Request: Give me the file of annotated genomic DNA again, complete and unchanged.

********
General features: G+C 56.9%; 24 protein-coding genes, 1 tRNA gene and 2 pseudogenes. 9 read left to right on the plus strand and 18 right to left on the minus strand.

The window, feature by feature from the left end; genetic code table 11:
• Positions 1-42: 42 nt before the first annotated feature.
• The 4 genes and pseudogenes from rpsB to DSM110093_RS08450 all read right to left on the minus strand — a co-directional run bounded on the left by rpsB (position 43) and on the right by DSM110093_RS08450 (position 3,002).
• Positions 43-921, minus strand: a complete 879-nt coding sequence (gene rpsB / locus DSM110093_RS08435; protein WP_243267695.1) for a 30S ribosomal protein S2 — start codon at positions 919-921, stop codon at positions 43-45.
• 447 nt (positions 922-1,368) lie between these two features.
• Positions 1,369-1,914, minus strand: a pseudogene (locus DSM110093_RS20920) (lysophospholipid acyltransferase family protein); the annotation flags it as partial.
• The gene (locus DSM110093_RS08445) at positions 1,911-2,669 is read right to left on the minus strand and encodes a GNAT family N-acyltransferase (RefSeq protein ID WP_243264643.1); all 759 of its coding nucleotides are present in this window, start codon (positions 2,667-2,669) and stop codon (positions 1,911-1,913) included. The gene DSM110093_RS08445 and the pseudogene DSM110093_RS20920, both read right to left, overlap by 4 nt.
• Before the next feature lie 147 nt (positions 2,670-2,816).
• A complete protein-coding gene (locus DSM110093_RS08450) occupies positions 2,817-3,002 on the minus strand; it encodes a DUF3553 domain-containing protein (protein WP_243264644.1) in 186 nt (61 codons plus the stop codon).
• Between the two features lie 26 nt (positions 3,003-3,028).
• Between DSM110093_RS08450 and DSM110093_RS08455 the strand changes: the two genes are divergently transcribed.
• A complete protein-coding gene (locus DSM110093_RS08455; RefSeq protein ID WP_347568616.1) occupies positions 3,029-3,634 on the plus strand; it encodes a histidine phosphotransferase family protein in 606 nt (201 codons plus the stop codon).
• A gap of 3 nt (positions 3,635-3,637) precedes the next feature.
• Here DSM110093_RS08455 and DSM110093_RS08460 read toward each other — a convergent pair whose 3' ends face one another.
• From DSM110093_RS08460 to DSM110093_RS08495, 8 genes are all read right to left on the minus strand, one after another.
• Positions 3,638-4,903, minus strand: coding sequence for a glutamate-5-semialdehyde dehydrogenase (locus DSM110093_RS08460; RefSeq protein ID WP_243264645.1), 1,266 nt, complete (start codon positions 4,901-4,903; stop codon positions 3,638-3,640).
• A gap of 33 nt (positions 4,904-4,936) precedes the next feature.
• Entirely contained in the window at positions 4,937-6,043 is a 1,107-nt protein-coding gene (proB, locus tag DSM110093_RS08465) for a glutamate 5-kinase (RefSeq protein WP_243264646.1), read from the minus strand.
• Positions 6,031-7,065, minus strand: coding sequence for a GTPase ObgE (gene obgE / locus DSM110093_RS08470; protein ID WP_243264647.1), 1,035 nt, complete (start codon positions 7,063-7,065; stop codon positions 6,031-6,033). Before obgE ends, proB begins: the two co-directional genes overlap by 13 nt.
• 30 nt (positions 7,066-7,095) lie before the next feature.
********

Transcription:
General features: G+C 56.9%; 24 protein-coding genes, 1 tRNA gene and 2 pseudogenes. 9 read left to right on the plus strand and 18 right to left on the minus strand.

The window, feature by feature from the left end; genetic code table 11:
• Positions 1-42: 42 nt before the first annotated feature.
• The 4 genes and pseudogenes from rpsB to DSM110093_RS08450 all read right to left on the minus strand — a co-directional run bounded on the left by rpsB (position 43) and on the right by DSM110093_RS08450 (position 3,002).
• Positions 43-921, minus strand: a complete 879-nt coding sequence (gene rpsB / locus DSM110093_RS08435; protein WP_243267695.1) for a 30S ribosomal protein S2 — start codon at positions 919-921, stop codon at positions 43-45.
• 447 nt (positions 922-1,368) lie between these two features.
• Positions 1,369-1,914, minus strand: a pseudogene (locus DSM110093_RS20920) (lysophospholipid acyltransferase family protein); the annotation flags it as partial.
• The gene (locus DSM110093_RS08445) at positions 1,911-2,669 is read right to left on the minus strand and encodes a GNAT family N-acyltransferase (RefSeq protein ID WP_243264643.1); all 759 of its coding nucleotides are present in this window, start codon (positions 2,667-2,669) and stop codon (positions 1,911-1,913) included. The gene DSM110093_RS08445 and the pseudogene DSM110093_RS20920, both read right to left, overlap by 4 nt.
• Before the next feature lie 147 nt (positions 2,670-2,816).
• A complete protein-coding gene (locus DSM110093_RS08450) occupies positions 2,817-3,002 on the minus strand; it encodes a DUF3553 domain-containing protein (protein WP_243264644.1) in 186 nt (61 codons plus the stop codon).
• Between the two features lie 26 nt (positions 3,003-3,028).
• Between DSM110093_RS08450 and DSM110093_RS08455 the strand changes: the two genes are divergently transcribed.
• A complete protein-coding gene (locus DSM110093_RS08455; RefSeq protein ID WP_347568616.1) occupies positions 3,029-3,634 on the plus strand; it encodes a histidine phosphotransferase family protein in 606 nt (201 codons plus the stop codon).
• A gap of 3 nt (positions 3,635-3,637) precedes the next feature.
• Here DSM110093_RS08455 and DSM110093_RS08460 read toward each other — a convergent pair whose 3' ends face one another.
• From DSM110093_RS08460 to DSM110093_RS08495, 8 genes are all read right to left on the minus strand, one after another.
• Positions 3,638-4,903, minus strand: coding sequence for a glutamate-5-semialdehyde dehydrogenase (locus DSM110093_RS08460; RefSeq protein ID WP_243264645.1), 1,266 nt, complete (start codon positions 4,901-4,903; stop codon positions 3,638-3,640).
• A gap of 33 nt (positions 4,904-4,936) precedes the next feature.
• Entirely contained in the window at positions 4,937-6,043 is a 1,107-nt protein-coding gene (proB, locus tag DSM110093_RS08465) for a glutamate 5-kinase (RefSeq protein WP_243264646.1), read from the minus strand.
• Positions 6,031-7,065, minus strand: coding sequence for a GTPase ObgE (gene obgE / locus DSM110093_RS08470; protein ID WP_243264647.1), 1,035 nt, complete (start codon positions 7,063-7,065; stop codon positions 6,031-6,033). Before obgE ends, proB begins: the two co-directional genes overlap by 13 nt.
• 30 nt (positions 7,066-7,095) lie before the next feature.